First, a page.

17.8 Conclusion 340

References 342

18 Obesity and Diabetes: Lipotoxicity 347
Christopher J. Lelliott, Matej Ore4si4c, and Antonio J. Vidal-Puig

18.1 Introduction 347

18.2 White Adipose Tissue at the Center of Lipid Homeostasis and Delivery 348

18.3 Insulin Resistance in Adipocytes Disrupts the Balance between Lipid Storage and Secretion 348

18.4 Scenarios that may Result in Ectopic Fat Deposition 348

18.5 Mechanisms Contributing to the Lipotoxicity in the Peripheral Organs 355

18.6 Impaired Oxidation as a Trigger for Lipotoxicity 360

18.7 Pancreatic b-Cell as a Target for Lipotoxicity 363

18.8 New Analytical and Computational Methods to Identify Lipotoxicity-Related Metabolic Networks 363

18.9 Lessons from Lipotoxicity – Potential Antilipotoxic Therapeutic Strategies 365

References 365

19 Obesity and Cancer 369
Andrew G. Renehan

19.1 Introduction 369

19.2 Epidemiology 369

19.3 Biological Mechanisms 371

19.4 Other Biological Candidates 380

19.5 Mechanical Mechanisms 381

19.6 New Research Areas 382

References 382

20 Overview of Acquired and Genetic Lipodystrophies 385
Tisha Joy and Robert A. Hegele

20.1 Introduction 385

20.2 Congenital Lipodystrophies 386

20.3 Acquired Lipodystrophies with a Possible Genetic Component 393

20.4 Lipodystrophy Associated with other Syndromes 395

20.5 Conclusions 397

References 398

21 Mouse Models of Lipodystrophy 403
Jimmy Donkor and Karen Reue

21.1 Introduction 403

21.2 Physiological Mechanisms of Lipodystrophy in Mouse Models 403

21.3 Lipodystrophic Models with Impaired Adipogenesis 407

21.4 Lipodystrophic Models with Impaired Triacylglycerol Biosynthesis 411

21.5 Lipodystrophic Models with Enhanced Energy Expenditure 414

21.6 Mouse Models with Acquired or Conditional Lipodystrophy 416

21.7 Conclusions 418

References 419

22 Caloric Restriction, Longevity, and Adiposity 423
Leanne M. Redman and Eric Ravussin

22.1 Introduction 423

22.2 Physiological Changes with Aging 424

22.3 Aging and Caloric Restriction 424

22.4 Energy Restriction may Alter the ‘‘Rate of Living’’ 425

22.5 CR and Oxidative Stress 426

22.6 CR and Cardiovascular Disease 427

22.7 CR and Insulin Resistance/Type 2 Diabetes Mellitus 427

22.8 What is Known from Humans? 427

22.9 Could CR Increase Longevity in Humans? 431

22.10 CR Mimetics 433

22.11 Conclusions 434

References 434

23 Peroxisome Proliferator-Activated Receptor-c: A Key Regulator of Adipose Tissue Formation, Remodeling, and Metabolism 441
Olga Astapova and Todd Leff

23.1 Introduction 441

23.2 Molecular Biology of PPAR-c 442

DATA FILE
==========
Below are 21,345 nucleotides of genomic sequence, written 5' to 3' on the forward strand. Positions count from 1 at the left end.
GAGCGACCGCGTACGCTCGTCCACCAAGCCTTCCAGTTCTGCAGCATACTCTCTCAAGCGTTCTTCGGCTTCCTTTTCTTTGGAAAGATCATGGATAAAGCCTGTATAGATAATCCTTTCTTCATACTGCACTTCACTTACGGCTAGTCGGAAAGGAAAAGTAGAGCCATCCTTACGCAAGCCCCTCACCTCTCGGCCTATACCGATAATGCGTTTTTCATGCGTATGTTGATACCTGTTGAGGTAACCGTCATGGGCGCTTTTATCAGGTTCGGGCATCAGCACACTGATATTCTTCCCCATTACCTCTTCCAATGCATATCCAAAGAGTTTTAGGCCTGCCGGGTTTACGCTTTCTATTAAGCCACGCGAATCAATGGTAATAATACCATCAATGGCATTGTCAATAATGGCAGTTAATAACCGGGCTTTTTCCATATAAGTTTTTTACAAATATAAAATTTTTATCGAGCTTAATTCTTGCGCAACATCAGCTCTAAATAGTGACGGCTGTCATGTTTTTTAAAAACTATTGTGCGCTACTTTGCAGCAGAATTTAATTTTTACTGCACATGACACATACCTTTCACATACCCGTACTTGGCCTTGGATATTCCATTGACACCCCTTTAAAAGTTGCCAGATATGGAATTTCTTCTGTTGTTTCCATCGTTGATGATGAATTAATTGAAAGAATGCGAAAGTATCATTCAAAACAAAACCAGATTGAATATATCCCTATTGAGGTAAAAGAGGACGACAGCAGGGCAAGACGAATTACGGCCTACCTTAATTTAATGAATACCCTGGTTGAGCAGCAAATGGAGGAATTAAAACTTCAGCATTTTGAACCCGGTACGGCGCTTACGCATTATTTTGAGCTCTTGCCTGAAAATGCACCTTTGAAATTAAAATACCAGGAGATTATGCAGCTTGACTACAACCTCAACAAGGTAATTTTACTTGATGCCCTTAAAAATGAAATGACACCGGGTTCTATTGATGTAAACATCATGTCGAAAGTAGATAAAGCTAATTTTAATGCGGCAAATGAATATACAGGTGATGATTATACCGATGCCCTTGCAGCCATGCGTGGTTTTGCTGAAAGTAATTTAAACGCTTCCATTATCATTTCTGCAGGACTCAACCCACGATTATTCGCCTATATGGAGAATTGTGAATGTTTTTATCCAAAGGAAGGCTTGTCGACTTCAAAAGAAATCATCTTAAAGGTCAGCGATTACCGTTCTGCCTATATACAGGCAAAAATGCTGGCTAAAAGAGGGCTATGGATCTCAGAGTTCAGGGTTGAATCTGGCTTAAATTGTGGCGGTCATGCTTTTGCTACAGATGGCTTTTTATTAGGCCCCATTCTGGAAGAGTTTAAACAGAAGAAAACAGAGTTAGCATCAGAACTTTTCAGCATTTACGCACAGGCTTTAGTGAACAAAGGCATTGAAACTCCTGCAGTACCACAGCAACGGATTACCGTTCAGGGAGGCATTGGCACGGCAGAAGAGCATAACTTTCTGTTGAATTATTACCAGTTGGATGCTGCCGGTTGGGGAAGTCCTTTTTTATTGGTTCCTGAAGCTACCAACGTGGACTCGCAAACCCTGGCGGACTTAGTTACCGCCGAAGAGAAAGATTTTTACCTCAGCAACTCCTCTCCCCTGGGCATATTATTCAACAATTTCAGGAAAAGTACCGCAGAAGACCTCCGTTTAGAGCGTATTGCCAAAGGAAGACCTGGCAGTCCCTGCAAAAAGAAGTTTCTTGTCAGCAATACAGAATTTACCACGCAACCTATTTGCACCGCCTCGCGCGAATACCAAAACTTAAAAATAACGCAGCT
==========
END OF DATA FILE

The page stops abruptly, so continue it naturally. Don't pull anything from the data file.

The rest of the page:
23.3 PPAR-c is a Master Regulator of Adipose Tissue Development 447

23.4 Metabolic Functions of PPAR-c 449

23.5 White versus Brown Fat-Specific Functions of PPAR-c 450

23.6 PPAR-c Function in Adipose Tissue Maintenance and Remodeling 452

23.7 Conclusions 454

References 454

24 Early-Life Programming of Adipogenesis and Adiposity 459
Roselle L. Cripps and Susan E. Ozanne

24.1 Introduction 459

24.2 Theories for the Developmental Origins of Obesity 460

24.3 Evidence for the Developmental Origins of Obesity 460

24.4 Adipogenesis 462

24.5 Potential Mechanisms? 465

24.6 Future Perspectives 467

References 468

25 Evolutionary Aspects of Obesity and Adipose Tissue Function 473
Jonathan C. K. Wells

25.1 Introduction 473

25.2 Thrifty Genotype and Phenotype Hypotheses 474

25.3 Ethological Approach 476

25.4 Significance of Agriculture 482

25.5 Significance of Colonizing 483

25.6 Significance of Social Inequality 485

25.7 New Obesogenic Environment 486

References 487

Index 491

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Author Information

Todd Leff is Associate Professor in the Department of Pathology at the Wayne State University School of Medicine in Detroit, Michigan. In 1991 he moved to the Parke-Davis Company where he became the Director of the Transcription Research Group in the Department of Cell biology. In 2002 he joined the faculty at the Wayne State. He serves on the editorial boards of the Journal of Biological Chemistry, the Journal of Lipid Research and the American Journal of Physiology.

James Granneman is Professor of Psychiatry and Behavioral Neurosciences, and Pathology at Wayne State University School of Medicine. Dr. Granneman's research interests include lipolysis and adrenergic signal transduction in adipose tissues, and he serves on the editorial board of American Journal of Physiology.